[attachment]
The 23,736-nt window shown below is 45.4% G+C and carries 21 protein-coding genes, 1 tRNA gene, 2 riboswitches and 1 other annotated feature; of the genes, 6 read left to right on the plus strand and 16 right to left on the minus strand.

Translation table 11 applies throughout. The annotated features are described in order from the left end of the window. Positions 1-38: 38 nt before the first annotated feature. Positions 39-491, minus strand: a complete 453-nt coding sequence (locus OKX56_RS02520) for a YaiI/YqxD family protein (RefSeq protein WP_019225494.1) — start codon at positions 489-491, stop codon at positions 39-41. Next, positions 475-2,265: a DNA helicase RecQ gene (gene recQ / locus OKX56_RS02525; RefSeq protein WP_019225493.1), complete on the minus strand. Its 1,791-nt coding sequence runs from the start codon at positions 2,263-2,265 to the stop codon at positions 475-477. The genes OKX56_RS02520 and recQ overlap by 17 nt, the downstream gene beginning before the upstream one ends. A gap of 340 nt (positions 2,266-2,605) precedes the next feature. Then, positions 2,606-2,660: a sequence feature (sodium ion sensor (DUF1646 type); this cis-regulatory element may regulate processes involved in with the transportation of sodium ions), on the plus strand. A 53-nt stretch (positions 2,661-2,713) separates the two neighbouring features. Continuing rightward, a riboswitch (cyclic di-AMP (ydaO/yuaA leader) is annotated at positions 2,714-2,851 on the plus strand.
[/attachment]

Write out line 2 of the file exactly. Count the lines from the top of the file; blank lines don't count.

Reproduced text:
Translation table 11 applies throughout. The annotated features are described in order from the left end of the window. Positions 1-38: 38 nt before the first annotated feature. Positions 39-491, minus strand: a complete 453-nt coding sequence (locus OKX56_RS02520) for a YaiI/YqxD family protein (RefSeq protein WP_019225494.1) — start codon at positions 489-491, stop codon at positions 39-41. Next, positions 475-2,265: a DNA helicase RecQ gene (gene recQ / locus OKX56_RS02525; RefSeq protein WP_019225493.1), complete on the minus strand. Its 1,791-nt coding sequence runs from the start codon at positions 2,263-2,265 to the stop codon at positions 475-477. The genes OKX56_RS02520 and recQ overlap by 17 nt, the downstream gene beginning before the upstream one ends. A gap of 340 nt (positions 2,266-2,605) precedes the next feature. Then, positions 2,606-2,660: a sequence feature (sodium ion sensor (DUF1646 type); this cis-regulatory element may regulate processes involved in with the transportation of sodium ions), on the plus strand. A 53-nt stretch (positions 2,661-2,713) separates the two neighbouring features. Continuing rightward, a riboswitch (cyclic di-AMP (ydaO/yuaA leader) is annotated at positions 2,714-2,851 on the plus strand.